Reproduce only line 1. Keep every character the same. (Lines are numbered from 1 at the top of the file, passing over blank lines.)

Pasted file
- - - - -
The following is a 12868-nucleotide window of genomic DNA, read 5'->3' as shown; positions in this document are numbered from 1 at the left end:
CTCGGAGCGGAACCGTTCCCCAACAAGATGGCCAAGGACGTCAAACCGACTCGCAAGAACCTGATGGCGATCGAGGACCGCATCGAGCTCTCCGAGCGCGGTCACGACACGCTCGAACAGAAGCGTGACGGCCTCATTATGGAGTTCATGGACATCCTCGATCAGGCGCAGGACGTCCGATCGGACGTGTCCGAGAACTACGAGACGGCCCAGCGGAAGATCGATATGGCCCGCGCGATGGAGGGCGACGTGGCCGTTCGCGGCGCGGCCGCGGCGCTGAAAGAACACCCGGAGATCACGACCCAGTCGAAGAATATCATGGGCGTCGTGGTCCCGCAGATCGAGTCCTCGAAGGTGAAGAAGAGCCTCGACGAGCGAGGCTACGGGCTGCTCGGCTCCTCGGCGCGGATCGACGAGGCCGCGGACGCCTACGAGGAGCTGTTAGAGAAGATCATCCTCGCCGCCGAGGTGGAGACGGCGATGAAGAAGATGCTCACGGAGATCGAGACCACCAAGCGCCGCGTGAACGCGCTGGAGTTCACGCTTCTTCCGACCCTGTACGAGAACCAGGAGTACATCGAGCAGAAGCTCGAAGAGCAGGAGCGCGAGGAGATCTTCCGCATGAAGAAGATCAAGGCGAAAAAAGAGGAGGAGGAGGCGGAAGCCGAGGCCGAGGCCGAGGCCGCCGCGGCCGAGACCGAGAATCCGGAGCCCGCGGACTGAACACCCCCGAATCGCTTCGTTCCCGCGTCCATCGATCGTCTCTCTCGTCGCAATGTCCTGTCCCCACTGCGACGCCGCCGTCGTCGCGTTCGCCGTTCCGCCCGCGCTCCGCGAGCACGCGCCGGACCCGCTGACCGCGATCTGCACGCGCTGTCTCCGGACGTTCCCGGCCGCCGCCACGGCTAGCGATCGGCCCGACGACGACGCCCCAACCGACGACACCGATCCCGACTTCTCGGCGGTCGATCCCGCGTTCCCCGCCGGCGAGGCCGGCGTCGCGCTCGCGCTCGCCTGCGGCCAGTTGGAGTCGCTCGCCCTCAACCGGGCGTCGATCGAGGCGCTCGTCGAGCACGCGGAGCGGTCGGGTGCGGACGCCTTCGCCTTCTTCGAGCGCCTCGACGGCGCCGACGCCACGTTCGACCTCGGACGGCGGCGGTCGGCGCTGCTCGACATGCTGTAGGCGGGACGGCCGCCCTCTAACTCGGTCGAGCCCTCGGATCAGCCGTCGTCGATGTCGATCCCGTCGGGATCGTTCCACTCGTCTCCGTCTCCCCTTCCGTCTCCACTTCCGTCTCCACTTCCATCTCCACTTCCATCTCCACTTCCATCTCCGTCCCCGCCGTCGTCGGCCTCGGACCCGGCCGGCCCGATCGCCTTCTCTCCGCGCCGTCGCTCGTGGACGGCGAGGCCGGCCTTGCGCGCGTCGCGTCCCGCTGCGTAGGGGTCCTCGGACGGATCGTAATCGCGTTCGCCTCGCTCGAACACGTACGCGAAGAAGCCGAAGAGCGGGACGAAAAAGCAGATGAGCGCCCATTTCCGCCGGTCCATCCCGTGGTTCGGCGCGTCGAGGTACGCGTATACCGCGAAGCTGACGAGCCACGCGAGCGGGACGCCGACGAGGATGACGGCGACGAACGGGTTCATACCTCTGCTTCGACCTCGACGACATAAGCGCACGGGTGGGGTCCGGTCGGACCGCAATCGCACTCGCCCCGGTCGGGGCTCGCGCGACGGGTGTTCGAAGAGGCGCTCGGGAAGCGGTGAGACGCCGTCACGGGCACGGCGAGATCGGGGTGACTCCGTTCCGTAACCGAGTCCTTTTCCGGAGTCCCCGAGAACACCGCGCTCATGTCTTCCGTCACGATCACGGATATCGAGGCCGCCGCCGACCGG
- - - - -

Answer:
The following is a 12868-nucleotide window of genomic DNA, read 5'->3' as shown; positions in this document are numbered from 1 at the left end: